Tab tried more magic – Shiatsu pressure points, magic blue pills, some liquid out of a dropper. (It’s amazing what you let people put in your mouth during an ultra.) (Wait … what?) After resting a little while longer I stood up and felt like I could walk. Mike, who had recently arrived, suggested that I change course and set out on a nearby 3-mile loop, just walking as far as I could. He and Stephen would accompany me. I filled my CamelBak and a bottle with plain water and we set off, slowly trudging back into the forest.
The end: I was already spent, not having taken in any nutrition in many hours and wilting under the heat and humidity of the day. My walking immediately slowed and it was useless to try to ingest anything. I tried a tiny sip of water and it sent my stomach back into convulsions and I threw up along the trail. Stephen tried, without success, to get me to eat something – a single grape, a salt tab – but I wouldn’t. My stomach was completely wrecked.
Mike and Stephen saw me fading and tried some tough-love tactics on me. They reminded me of the veterans for whom I was running. They told me I would regret quitting once I was home and recovered. They didn’t need to remind me of those things – they were already prominently on my mind. I knew why I was out there. I knew there were many people who had donated money with the expectation that I would finish. Of course I knew that there were soldiers without limbs who would trade troubles with me in an instant.
But I was empty. I was beyond pushing. I knew with each step that this would be my last loop, if I could even make it through. I slowed even more, to a stumbling shuffle, while Stephen and Mike walked farther ahead, immersed in their own conversation. When we finally returned to the parking lot after covering the 3-mile loop in over an hour, my wife saw that I had only sipped an ounce or two of water from my bottle in that time (and had thrown it back up immediately). Although I had already made the decision to stop on my own, she affirmed that my journey was finished.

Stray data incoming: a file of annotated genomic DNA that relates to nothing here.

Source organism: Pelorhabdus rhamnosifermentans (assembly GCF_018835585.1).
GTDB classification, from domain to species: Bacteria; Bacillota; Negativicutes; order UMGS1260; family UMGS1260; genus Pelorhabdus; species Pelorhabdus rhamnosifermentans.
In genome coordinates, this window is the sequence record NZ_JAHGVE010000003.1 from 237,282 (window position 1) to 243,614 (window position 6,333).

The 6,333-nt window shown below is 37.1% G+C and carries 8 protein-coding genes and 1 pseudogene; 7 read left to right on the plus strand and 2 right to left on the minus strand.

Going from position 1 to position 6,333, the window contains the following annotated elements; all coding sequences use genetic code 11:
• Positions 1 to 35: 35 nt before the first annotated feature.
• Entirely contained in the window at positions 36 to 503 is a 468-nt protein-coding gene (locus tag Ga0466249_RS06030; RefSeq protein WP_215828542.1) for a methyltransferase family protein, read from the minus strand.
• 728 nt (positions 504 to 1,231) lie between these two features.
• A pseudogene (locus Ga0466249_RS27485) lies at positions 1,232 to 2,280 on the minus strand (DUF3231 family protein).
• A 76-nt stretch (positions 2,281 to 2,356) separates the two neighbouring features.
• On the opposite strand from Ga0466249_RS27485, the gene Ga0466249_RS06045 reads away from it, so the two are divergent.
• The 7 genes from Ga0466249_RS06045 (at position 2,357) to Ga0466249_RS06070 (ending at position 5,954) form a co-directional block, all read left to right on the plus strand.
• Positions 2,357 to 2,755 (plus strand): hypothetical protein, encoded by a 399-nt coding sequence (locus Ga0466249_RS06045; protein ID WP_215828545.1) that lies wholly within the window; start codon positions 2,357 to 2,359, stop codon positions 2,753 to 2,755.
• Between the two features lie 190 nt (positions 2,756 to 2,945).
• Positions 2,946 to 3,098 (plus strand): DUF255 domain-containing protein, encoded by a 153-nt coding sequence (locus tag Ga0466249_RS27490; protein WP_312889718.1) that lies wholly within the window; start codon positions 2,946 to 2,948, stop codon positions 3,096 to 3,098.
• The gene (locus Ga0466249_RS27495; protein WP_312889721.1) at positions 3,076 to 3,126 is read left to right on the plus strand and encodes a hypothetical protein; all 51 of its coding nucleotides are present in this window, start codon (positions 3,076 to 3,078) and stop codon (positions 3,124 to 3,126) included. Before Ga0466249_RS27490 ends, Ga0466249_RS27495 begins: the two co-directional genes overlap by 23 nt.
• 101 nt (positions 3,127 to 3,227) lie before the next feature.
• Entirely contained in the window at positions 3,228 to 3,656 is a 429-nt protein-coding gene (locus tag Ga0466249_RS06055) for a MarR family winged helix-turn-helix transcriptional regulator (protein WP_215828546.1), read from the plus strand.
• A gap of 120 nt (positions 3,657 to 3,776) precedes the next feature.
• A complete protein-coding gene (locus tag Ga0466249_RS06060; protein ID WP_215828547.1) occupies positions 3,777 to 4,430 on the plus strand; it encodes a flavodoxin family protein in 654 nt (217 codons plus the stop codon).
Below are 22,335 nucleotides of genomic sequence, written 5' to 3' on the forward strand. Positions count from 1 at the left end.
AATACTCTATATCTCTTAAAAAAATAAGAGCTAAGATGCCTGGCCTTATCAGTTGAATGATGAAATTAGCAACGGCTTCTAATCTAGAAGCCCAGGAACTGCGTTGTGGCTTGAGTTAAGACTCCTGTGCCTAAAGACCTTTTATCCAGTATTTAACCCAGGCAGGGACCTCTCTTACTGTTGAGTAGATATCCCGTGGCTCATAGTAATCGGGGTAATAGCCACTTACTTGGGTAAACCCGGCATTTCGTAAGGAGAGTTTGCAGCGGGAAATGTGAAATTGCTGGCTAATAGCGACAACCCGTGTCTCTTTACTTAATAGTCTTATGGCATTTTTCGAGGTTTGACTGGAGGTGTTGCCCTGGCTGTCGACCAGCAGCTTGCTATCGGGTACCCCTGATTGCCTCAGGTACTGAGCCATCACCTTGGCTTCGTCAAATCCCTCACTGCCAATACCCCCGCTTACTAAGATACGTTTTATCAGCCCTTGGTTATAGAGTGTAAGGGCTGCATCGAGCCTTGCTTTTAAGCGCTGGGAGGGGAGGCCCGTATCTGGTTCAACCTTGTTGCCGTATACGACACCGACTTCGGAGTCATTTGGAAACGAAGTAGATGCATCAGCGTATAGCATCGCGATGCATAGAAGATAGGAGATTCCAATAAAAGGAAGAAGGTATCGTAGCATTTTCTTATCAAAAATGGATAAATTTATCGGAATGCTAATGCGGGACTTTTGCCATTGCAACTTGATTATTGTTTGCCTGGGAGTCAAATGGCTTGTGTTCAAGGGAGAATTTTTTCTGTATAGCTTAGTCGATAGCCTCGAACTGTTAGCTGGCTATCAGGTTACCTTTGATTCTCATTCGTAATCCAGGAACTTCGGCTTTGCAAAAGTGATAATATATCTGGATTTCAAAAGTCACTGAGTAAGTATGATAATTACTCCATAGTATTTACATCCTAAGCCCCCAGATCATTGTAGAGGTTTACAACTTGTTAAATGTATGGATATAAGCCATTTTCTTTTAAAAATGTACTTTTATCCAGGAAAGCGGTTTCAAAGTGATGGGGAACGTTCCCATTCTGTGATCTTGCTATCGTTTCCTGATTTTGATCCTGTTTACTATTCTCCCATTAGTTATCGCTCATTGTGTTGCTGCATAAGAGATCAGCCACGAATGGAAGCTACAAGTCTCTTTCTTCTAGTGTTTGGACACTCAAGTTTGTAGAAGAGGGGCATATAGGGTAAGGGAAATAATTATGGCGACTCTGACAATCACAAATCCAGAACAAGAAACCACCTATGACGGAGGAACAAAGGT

I felt a little better about the decision when I couldn’t eat a proper meal for more than 30 hours after I had stopped running. It’s not like I came home to the AC and a comfy chair and perked up behind a big bowl of pasta. I sat and slept through the rest of the afternoon and evening, and could hardly take in more than a sip. I wasn’t sore or hurt, but so completely drained that I could barely move. I was so incredibly hungry and thirsty, but my stomach would just not allow anything. Continuing on the trail for five or six hours that day would have been impossible.
Now what? So what’s left? I’ve done seven ultra events now and have faced major stomach issues on five of them. This is obviously something for which I need to find a solution. It’s even more frustrating because my body is fine otherwise – I’m not sore or injured, I don’t have any blisters or chafing. My weakness is my stomach. I’ve tried many different products and foods with middling success. I’m wondering if I need to go so far as to consult with a sports nutritionist before I consider attempting another ultra.
But there’s no question that I will do another. It’s in my blood now. When things work, it’s an amazing and cathartic experience. At the very least, I feel like I owe a lot of people a successful 50-mile run after the way this one turned out.
Before I end this novella, I want to thank everyone who joined me along the way, whether it was with a donation to Operation Enduring Warrior, a kind word before or after my run, or stopping by the park that day to say hello. I am indebted to Nebs, Tab, Mike and Stephen for joining me on the trail to see me through. I wouldn’t have made it as far as I did without them. And, of course, my biggest thanks goes to my wife, who encouraged me to take on the project and helped with planning and logistics, and is my biggest supporter every day.